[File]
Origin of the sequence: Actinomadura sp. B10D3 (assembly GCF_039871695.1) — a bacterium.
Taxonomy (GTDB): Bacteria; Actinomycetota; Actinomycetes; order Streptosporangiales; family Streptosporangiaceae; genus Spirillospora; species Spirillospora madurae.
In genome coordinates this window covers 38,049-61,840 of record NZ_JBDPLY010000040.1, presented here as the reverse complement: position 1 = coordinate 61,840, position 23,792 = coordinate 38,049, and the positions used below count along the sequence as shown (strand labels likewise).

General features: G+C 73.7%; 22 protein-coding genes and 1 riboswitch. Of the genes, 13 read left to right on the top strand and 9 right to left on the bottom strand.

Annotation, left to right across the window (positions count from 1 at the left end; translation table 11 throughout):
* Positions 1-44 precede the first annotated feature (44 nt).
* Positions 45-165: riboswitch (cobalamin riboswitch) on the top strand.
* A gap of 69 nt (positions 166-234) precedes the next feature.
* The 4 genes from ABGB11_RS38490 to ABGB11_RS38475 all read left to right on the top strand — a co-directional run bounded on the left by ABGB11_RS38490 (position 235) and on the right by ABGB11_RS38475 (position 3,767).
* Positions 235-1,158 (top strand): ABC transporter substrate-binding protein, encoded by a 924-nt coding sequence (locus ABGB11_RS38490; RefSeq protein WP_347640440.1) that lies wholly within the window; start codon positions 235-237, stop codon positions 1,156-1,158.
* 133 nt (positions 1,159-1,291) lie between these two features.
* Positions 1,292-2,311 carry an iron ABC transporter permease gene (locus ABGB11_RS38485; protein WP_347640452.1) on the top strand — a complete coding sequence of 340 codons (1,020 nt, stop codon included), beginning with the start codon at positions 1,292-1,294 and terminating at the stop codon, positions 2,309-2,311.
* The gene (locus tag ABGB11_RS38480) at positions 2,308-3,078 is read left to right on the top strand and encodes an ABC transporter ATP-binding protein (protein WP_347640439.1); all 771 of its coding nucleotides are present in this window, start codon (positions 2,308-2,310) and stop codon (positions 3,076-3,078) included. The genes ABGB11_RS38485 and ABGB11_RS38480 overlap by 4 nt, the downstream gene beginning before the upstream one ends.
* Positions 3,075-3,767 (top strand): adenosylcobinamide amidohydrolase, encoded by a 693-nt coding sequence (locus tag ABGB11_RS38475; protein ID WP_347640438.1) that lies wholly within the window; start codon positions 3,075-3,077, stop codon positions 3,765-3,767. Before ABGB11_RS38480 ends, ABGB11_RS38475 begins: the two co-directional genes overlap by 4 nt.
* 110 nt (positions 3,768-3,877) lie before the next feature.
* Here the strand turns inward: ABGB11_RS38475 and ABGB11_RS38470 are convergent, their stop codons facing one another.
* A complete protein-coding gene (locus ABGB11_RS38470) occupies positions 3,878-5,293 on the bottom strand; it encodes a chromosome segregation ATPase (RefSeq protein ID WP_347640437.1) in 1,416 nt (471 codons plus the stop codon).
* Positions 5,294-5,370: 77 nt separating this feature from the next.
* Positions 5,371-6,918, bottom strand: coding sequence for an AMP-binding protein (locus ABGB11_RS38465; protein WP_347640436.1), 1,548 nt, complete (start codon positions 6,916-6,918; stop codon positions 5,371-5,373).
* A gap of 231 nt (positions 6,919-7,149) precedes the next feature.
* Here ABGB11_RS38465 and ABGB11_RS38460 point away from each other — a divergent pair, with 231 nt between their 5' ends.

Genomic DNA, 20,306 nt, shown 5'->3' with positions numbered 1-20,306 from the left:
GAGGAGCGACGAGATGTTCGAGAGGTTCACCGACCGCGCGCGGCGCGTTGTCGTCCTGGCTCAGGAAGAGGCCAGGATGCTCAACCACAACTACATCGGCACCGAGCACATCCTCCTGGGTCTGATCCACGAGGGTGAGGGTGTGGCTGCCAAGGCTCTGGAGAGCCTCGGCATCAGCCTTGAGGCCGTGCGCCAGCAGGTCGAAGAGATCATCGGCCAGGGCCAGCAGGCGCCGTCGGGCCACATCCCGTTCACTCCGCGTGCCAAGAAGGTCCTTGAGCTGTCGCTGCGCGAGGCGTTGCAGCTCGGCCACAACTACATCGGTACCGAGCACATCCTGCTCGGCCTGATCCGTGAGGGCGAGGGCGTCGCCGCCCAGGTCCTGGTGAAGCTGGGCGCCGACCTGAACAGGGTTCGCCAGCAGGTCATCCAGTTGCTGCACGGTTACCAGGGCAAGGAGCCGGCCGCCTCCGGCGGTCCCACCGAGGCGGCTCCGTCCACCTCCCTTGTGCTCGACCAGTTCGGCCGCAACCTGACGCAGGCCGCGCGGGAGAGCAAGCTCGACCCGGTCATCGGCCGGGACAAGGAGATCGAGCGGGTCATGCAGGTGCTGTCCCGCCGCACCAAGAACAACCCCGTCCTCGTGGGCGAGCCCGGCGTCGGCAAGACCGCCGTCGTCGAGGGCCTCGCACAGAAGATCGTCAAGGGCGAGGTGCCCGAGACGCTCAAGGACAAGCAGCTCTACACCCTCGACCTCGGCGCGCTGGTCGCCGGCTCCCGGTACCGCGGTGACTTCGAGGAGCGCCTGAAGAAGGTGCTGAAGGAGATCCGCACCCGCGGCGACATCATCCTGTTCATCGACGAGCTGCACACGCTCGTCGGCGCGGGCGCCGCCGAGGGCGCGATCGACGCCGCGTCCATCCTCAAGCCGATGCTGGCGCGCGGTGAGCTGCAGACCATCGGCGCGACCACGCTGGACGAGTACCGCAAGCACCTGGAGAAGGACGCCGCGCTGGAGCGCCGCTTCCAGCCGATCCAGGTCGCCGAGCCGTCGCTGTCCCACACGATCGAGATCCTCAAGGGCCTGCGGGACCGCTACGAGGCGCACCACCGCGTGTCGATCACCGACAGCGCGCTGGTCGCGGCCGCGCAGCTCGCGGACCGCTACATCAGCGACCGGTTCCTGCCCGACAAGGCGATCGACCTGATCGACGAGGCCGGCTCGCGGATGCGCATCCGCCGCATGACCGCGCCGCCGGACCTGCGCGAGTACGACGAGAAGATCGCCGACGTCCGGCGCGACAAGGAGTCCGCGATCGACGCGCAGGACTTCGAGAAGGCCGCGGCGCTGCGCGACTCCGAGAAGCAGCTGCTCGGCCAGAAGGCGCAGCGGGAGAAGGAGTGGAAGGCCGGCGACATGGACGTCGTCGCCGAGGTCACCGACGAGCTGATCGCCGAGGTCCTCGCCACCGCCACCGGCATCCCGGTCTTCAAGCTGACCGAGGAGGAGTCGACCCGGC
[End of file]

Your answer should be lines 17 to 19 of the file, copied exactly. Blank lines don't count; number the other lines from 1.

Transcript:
* A complete protein-coding gene (locus ABGB11_RS38470) occupies positions 3,878-5,293 on the bottom strand; it encodes a chromosome segregation ATPase (RefSeq protein ID WP_347640437.1) in 1,416 nt (471 codons plus the stop codon).
* Positions 5,294-5,370: 77 nt separating this feature from the next.
* Positions 5,371-6,918, bottom strand: coding sequence for an AMP-binding protein (locus ABGB11_RS38465; protein WP_347640436.1), 1,548 nt, complete (start codon positions 6,916-6,918; stop codon positions 5,371-5,373).